Annual meeting goes virtual, business gets done

The Washington Association of Wheat Growers (WAWG) hasn’t let pandemic-induced social distancing stop it from continuing its work of advocating for the Washington wheat industry. 

Early last month, more than 50 members virtually took part in WAWG’s annual meeting to hear state and federal agency updates and to review WAWG’s resolutions for the upcoming year. A special guest was Martin Barbre, administrator of U.S. Department of Agriculture’s (USDA) Risk Management Agency (RMA).

“All things considered, I’m very pleased with how the annual meeting went,” said Michelle Hennings, WAWG’s executive director. “We had participation from all the major state and federal agencies, and members were able to have a robust discussion on our resolutions. We are going into the 2021 legislative season with clear priorities from our members and a road map to help direct our advocacy efforts. Thank you to all those who took time to join the meeting.”

Barbre kicked off the meeting with some Washington state small grains crop insurance facts, including:

  • In 2020, more than 2.07 million wheat acres (92 percent of all planted wheat acres) were insured, with the average coverage level at 81 percent;
  • $594 million liability insured;
  • 98 percent of acres enrolled with buy-up coverage under either a revenue or yield plan of insurance;
  • In 2020, 51,000 barley acres (75 percent of all planted barley acres) were insured, with the average coverage level at 80 percent;
  • $11 million liability insured; and
  • As of Nov. 30, 2020, $8.5 million had been paid out in claims to wheat producers and $37,000 to barley producers, not including claims yet to be finalized.

Ben Thiel, director of RMA’s Spokane Regional Office, reviewed some proposed crop insurance changes, including establishing enterprise units by cropping practice or type and issuing replant payments for winter wheat that is damaged before the fall final planting date. WAWG supports both proposed crop insurance changes. Thiel said that if everything goes according to the plan, those changes will be implemented for the 2022 crop year.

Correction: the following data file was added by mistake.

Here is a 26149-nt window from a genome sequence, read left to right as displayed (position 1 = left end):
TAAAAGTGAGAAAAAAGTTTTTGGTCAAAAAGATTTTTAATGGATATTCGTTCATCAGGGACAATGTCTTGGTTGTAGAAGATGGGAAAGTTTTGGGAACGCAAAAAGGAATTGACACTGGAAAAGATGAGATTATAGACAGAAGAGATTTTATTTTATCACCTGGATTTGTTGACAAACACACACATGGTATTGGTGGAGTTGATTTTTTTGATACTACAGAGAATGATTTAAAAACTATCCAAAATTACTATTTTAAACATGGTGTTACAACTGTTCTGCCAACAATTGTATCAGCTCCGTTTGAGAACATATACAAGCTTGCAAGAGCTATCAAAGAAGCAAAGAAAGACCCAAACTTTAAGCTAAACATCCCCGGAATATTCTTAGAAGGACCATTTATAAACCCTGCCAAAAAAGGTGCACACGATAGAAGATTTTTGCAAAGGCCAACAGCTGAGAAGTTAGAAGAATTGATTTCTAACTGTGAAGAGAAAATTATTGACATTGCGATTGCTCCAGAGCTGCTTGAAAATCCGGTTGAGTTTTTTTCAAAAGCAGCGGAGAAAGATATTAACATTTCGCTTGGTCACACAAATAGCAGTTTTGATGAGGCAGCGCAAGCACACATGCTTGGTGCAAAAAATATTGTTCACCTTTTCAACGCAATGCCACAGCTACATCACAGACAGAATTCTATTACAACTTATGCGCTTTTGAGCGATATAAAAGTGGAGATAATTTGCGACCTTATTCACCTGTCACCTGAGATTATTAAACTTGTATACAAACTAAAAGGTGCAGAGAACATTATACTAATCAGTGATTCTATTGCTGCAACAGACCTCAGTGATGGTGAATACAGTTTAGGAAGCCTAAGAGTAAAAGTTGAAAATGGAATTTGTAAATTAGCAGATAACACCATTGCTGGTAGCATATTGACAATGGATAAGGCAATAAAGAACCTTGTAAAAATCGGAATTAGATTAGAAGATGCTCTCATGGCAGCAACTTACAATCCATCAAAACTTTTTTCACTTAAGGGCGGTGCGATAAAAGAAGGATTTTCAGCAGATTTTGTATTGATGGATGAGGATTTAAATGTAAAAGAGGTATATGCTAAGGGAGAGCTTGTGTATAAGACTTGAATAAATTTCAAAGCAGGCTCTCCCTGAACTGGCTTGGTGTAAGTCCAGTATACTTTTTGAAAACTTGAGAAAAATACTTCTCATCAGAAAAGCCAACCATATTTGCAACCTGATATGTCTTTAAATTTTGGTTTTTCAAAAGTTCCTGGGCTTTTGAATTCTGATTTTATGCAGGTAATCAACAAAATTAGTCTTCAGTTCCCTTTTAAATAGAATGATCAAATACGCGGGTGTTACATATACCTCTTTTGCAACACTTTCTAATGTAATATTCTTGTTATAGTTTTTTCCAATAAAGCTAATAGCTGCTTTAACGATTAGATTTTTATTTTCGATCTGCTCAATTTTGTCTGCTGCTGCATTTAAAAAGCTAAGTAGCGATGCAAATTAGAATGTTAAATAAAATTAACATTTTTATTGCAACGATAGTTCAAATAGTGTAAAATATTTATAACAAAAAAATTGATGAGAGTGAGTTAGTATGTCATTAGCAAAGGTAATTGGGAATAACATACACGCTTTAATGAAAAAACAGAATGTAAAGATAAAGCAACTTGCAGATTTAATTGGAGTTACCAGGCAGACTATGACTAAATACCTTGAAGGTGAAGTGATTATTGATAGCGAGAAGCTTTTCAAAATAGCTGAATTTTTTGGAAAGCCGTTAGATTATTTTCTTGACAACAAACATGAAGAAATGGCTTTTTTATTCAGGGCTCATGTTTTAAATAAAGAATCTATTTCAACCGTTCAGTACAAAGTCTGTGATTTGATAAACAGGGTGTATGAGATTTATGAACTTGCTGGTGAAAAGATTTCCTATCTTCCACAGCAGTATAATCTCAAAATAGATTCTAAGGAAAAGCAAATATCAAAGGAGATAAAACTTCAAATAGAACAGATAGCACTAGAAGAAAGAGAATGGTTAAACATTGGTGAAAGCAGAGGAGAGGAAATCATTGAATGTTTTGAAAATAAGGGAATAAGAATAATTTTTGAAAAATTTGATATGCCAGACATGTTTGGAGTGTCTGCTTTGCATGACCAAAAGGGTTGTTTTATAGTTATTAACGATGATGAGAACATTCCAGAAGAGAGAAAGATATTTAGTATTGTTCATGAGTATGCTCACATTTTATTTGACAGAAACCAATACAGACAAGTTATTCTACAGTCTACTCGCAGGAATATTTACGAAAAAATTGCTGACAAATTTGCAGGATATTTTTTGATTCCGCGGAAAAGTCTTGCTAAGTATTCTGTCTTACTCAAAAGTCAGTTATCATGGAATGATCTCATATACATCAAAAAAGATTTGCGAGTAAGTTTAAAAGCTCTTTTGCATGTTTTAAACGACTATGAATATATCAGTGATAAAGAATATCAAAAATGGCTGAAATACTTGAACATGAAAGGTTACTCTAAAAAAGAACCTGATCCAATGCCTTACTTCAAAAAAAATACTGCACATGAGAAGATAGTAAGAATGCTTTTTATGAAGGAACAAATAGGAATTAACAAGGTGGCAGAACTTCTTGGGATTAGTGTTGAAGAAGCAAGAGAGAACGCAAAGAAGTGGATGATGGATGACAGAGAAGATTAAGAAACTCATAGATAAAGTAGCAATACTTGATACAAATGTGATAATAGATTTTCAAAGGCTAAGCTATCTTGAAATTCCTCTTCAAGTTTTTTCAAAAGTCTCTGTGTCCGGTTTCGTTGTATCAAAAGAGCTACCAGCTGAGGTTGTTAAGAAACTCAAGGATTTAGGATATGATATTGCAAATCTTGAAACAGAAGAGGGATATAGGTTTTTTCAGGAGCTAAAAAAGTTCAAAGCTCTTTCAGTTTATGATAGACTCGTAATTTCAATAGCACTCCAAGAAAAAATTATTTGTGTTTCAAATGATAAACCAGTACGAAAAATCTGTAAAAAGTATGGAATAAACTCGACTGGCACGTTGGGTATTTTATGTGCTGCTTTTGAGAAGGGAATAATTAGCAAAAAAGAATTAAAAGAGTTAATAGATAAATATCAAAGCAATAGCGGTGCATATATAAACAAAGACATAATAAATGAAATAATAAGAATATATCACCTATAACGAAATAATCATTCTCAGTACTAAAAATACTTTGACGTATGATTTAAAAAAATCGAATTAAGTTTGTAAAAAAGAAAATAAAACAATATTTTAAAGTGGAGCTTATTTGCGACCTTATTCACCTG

Jon Wyss, state executive director of USDA’s Farm Service Agency (FSA), told attendees that county FSA offices have once again been closed to the public, and all FSA business is being done remotely. He reminded producers of upcoming sign-up deadlines, including the general Conservation Reserve Program (Feb. 28), Conservation Reserve Program Grasslands (April 23) and Agriculture Risk Coverage and Price Loss Coverage programs (March 15).

Speaking of the Conservation Reserve Program (CRP), Wyss said 32 producers in Douglas County that couldn’t participate in the last CRP sign-up because the county was over its acreage cap were able to get temporary funding through the Natural Resources Conservation Service (NRCS). Wyss said that funding looks like it will be available for 2021.

“If we can get through this year (2021), we’ll get into farm bill negotiations and can fix that Douglas County issue in the next farm bill,” he said.

Rounding out the USDA agencies, Roylene Comes At Night, state conservationist for NRCS, reviewed her agency’s activities over the past year and addressed staffing and workload issues. In 2020, NRCS helped producers implement conservation practices that:

  • Improved soil quality on 337,521 acres of cropland;
  • Improved water quality by applying conservation practices to 638,010 acres of land; and
  • Protected 303,178 acres of grazing and forest land.

The state office obligated approximately $42 million dollars in conservation work in 2020, nearly double their normal yearly amount. The state office approved 236 new Environmental Quality Incentive Program contracts, obligating nearly $21 million. They approved 80 new Conservation Stewardship Program contracts on 219,500 acres for $13.5 million, and the Regional Conservation Partnership Program got $7.8 million in funds.